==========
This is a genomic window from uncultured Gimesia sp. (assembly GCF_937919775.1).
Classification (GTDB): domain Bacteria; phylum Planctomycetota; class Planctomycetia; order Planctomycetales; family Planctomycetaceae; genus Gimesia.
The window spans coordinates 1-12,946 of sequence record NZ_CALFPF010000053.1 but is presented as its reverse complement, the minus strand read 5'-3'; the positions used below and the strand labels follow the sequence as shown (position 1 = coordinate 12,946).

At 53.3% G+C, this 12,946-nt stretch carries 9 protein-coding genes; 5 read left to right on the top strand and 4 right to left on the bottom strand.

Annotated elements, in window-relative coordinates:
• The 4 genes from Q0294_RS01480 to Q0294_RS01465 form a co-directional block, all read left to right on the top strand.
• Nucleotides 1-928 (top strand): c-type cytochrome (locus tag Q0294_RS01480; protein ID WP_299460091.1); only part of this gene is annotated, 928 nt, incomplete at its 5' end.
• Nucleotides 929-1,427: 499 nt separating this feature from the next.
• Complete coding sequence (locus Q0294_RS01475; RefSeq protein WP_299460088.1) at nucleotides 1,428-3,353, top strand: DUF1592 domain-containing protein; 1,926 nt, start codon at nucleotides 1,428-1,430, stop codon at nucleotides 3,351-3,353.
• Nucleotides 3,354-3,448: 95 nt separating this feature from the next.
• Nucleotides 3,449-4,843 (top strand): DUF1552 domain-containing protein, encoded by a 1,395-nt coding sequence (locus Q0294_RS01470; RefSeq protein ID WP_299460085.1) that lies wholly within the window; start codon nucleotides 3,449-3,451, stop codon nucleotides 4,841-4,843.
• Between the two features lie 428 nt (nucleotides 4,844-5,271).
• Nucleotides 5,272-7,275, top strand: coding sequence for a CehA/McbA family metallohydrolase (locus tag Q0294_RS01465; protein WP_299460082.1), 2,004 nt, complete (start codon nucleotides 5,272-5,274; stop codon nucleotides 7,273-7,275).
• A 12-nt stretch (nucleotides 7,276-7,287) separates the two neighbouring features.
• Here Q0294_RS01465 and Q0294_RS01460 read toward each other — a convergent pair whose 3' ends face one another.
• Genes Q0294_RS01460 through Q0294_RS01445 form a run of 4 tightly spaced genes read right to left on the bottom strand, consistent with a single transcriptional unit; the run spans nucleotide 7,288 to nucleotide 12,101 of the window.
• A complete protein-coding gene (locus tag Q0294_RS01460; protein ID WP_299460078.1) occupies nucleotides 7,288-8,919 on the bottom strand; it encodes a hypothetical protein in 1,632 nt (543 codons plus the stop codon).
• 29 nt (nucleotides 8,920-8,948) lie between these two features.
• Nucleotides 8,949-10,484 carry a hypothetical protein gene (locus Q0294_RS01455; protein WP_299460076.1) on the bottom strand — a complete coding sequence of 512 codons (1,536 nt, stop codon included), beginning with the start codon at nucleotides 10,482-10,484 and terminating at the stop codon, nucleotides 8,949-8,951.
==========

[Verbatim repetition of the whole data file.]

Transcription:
This is a genomic window from uncultured Gimesia sp. (assembly GCF_937919775.1).
Classification (GTDB): domain Bacteria; phylum Planctomycetota; class Planctomycetia; order Planctomycetales; family Planctomycetaceae; genus Gimesia.
The window spans coordinates 1-12,946 of sequence record NZ_CALFPF010000053.1 but is presented as its reverse complement, the minus strand read 5'-3'; the positions used below and the strand labels follow the sequence as shown (position 1 = coordinate 12,946).

At 53.3% G+C, this 12,946-nt stretch carries 9 protein-coding genes; 5 read left to right on the top strand and 4 right to left on the bottom strand.

Annotated elements, in window-relative coordinates:
• The 4 genes from Q0294_RS01480 to Q0294_RS01465 form a co-directional block, all read left to right on the top strand.
• Nucleotides 1-928 (top strand): c-type cytochrome (locus tag Q0294_RS01480; protein ID WP_299460091.1); only part of this gene is annotated, 928 nt, incomplete at its 5' end.
• Nucleotides 929-1,427: 499 nt separating this feature from the next.
• Complete coding sequence (locus Q0294_RS01475; RefSeq protein WP_299460088.1) at nucleotides 1,428-3,353, top strand: DUF1592 domain-containing protein; 1,926 nt, start codon at nucleotides 1,428-1,430, stop codon at nucleotides 3,351-3,353.
• Nucleotides 3,354-3,448: 95 nt separating this feature from the next.
• Nucleotides 3,449-4,843 (top strand): DUF1552 domain-containing protein, encoded by a 1,395-nt coding sequence (locus Q0294_RS01470; RefSeq protein ID WP_299460085.1) that lies wholly within the window; start codon nucleotides 3,449-3,451, stop codon nucleotides 4,841-4,843.
• Between the two features lie 428 nt (nucleotides 4,844-5,271).
• Nucleotides 5,272-7,275, top strand: coding sequence for a CehA/McbA family metallohydrolase (locus tag Q0294_RS01465; protein WP_299460082.1), 2,004 nt, complete (start codon nucleotides 5,272-5,274; stop codon nucleotides 7,273-7,275).
• A 12-nt stretch (nucleotides 7,276-7,287) separates the two neighbouring features.
• Here Q0294_RS01465 and Q0294_RS01460 read toward each other — a convergent pair whose 3' ends face one another.
• Genes Q0294_RS01460 through Q0294_RS01445 form a run of 4 tightly spaced genes read right to left on the bottom strand, consistent with a single transcriptional unit; the run spans nucleotide 7,288 to nucleotide 12,101 of the window.
• A complete protein-coding gene (locus tag Q0294_RS01460; protein ID WP_299460078.1) occupies nucleotides 7,288-8,919 on the bottom strand; it encodes a hypothetical protein in 1,632 nt (543 codons plus the stop codon).
• 29 nt (nucleotides 8,920-8,948) lie between these two features.
• Nucleotides 8,949-10,484 carry a hypothetical protein gene (locus Q0294_RS01455; protein WP_299460076.1) on the bottom strand — a complete coding sequence of 512 codons (1,536 nt, stop codon included), beginning with the start codon at nucleotides 10,482-10,484 and terminating at the stop codon, nucleotides 8,949-8,951.